08 Sep The Death of a Syrian Boy, the Death of God
By: Justin Joseph Torres
His name is Aylan Kurdi. At the age of three, he witnessed the atrocities of war between the Islamic State and Syrian forces. His family was forced to leave Syria and desperately seek asylum in Europe.
European countries, however, are not exactly welcoming. Many refugees are arrested, tortured and even killed by white men. Men who are supposedly civilized. Men who should know better having experienced Nazi and the two world wars.
Aylan was found lifeless on a Turkish beach. The boat he and his family was travelling in capsized, and among the dead were his brother and mother. His father survived. You’ll expect governments of the first world to come rushing to condemn the fate of Aylan. Except for a few, most government leaders hurried to defend their country’s policies on immigration. One country even categorically rejected the appeal of Aylan’s father for sanctuary.
Sadly, Aylan’s death and the suffering of Syrian people are not a hot topic in Philippine news. While the world was enraged by the image of this boy’s death, many Filipinos are busy tweeting ALDUB (who by the way, reached five million last Saturday!).If you check the major news websites, there was little mention of Aylan and the war in Syria. I’ve seen a few in my Facebook newsfeeds, but not as many as the entertainment news for that day.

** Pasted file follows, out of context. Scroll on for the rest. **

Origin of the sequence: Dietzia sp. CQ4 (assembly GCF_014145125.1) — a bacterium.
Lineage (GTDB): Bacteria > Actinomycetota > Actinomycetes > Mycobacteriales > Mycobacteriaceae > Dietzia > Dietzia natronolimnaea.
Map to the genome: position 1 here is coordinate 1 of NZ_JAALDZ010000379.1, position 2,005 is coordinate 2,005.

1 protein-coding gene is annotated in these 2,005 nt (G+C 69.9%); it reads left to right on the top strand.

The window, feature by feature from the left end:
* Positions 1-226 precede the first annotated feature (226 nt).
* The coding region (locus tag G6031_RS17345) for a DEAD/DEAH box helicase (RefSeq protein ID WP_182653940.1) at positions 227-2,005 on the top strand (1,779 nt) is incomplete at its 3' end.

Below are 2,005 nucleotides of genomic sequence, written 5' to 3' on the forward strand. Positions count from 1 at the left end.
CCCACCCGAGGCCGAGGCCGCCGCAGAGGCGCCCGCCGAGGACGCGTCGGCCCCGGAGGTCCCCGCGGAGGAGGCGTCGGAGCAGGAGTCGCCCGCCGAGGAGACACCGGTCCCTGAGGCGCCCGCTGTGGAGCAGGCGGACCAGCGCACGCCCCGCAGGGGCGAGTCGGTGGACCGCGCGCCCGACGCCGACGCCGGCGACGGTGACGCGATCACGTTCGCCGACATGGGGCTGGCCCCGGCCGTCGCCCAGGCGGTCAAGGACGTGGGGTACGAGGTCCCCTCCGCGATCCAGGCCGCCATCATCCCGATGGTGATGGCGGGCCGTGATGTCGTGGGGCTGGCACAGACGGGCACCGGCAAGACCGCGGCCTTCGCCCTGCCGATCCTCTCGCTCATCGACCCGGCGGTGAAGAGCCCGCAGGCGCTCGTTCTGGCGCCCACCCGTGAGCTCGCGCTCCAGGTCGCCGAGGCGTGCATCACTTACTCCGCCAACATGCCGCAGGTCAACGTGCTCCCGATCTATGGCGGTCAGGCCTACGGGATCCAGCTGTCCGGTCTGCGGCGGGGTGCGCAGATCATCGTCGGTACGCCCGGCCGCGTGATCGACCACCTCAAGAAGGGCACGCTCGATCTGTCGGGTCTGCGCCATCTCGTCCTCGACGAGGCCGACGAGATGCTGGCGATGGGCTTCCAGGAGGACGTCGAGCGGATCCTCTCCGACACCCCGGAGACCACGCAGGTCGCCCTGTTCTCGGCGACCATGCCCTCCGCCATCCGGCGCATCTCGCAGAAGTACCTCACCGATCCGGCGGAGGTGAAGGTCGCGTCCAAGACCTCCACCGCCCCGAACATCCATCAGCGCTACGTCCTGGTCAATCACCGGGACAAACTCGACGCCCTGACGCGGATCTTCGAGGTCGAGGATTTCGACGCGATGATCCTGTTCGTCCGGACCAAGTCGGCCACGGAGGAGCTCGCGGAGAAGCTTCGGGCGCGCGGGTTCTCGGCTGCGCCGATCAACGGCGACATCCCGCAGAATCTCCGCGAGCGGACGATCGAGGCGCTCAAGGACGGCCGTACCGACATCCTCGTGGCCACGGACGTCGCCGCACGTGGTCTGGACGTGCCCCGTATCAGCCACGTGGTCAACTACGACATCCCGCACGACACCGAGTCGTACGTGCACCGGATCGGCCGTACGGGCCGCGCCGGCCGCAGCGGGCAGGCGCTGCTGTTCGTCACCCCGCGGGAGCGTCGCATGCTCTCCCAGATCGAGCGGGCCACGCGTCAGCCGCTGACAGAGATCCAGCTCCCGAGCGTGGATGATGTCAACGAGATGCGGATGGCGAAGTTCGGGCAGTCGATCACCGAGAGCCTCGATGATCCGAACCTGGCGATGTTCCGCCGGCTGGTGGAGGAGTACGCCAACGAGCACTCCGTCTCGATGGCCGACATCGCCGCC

I can only hope that you’ll read this piece and I can get you to focus on the boy and the sufferings of his people. I cannot force you to like it or to be inspired by it, but I encourage you to read on. For his sufferings are our sufferings too. As a nation, we Filipinos have plenty of diversions and distractions, but if we seriously reflect, we’ll realize that the suffering of the Syrian people reflect our own sufferings. We, too, are a people who leave our homeland in search for a better life. Thus, we cannot remain uninvolved.
I invite you to open your eyes and your minds. But let’s begin by focusing our attention to our own taste of this tragedy called migration.
- Filipinos and migration
They say that the top export of the Philippines is manpower. Yes, manpower, in other words, human beings. While other countries specialize in exporting goods, products and technologies, the Philippines export people.
This export of men (and women) by our own country is so huge that the earnings that our country gets from them account to 8% of our gross domestic product (GDP). If you look at the numbers, they appear to be quite normal and within the bounds of the acceptable. But we are talking about human beings here who had to leave their families so they can work abroad. Mothers and father leaving their children to grandparents or other relatives just to give their children a good life. This is your 8% GDP. It is a fruit of people’s sacrifices, of not seeing children grow up, of virtual families who huddle only in Skype or FaceTime, of people having to endure homesickness and depression just to give their families a good life and the nation a source for its wealth.
This migration may not be the same as the cause of migration of Aylan and his family. Filipinos are not refugees and are not forced out and become stateless. But like Aylan, Filipino migrants are necessitated by situations outside the control of individuals to leave their homeland. And like Syrian migrants, the conditions in the destination countries of Filipinos are not necessarily heavenly.